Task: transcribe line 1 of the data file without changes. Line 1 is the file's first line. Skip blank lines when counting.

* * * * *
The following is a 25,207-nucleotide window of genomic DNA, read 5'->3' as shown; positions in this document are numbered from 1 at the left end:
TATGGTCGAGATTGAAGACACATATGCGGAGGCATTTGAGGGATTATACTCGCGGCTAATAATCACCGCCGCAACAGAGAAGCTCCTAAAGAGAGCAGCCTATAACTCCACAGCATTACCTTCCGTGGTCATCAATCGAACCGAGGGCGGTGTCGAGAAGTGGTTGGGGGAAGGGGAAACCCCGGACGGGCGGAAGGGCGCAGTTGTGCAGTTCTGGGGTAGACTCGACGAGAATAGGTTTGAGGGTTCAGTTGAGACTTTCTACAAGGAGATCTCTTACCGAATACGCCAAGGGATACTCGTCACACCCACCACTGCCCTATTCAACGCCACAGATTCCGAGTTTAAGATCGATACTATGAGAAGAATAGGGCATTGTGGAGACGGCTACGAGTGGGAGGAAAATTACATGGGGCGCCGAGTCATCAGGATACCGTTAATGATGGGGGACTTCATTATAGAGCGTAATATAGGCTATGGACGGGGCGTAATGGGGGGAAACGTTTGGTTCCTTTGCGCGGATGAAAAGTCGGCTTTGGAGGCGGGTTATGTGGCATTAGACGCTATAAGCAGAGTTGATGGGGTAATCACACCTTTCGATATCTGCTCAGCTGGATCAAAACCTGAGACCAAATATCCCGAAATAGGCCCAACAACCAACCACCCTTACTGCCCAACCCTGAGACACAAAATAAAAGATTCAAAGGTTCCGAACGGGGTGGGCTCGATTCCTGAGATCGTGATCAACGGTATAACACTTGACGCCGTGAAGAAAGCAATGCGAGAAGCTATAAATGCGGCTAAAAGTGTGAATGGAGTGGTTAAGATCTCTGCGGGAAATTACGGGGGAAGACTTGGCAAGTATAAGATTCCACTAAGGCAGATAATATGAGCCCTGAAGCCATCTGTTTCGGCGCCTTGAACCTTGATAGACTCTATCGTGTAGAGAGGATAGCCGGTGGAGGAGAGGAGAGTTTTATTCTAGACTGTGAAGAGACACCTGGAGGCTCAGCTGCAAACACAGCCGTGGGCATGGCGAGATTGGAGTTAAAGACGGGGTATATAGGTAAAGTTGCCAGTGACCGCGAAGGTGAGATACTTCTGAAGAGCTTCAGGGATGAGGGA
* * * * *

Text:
The following is a 25,207-nucleotide window of genomic DNA, read 5'->3' as shown; positions in this document are numbered from 1 at the left end: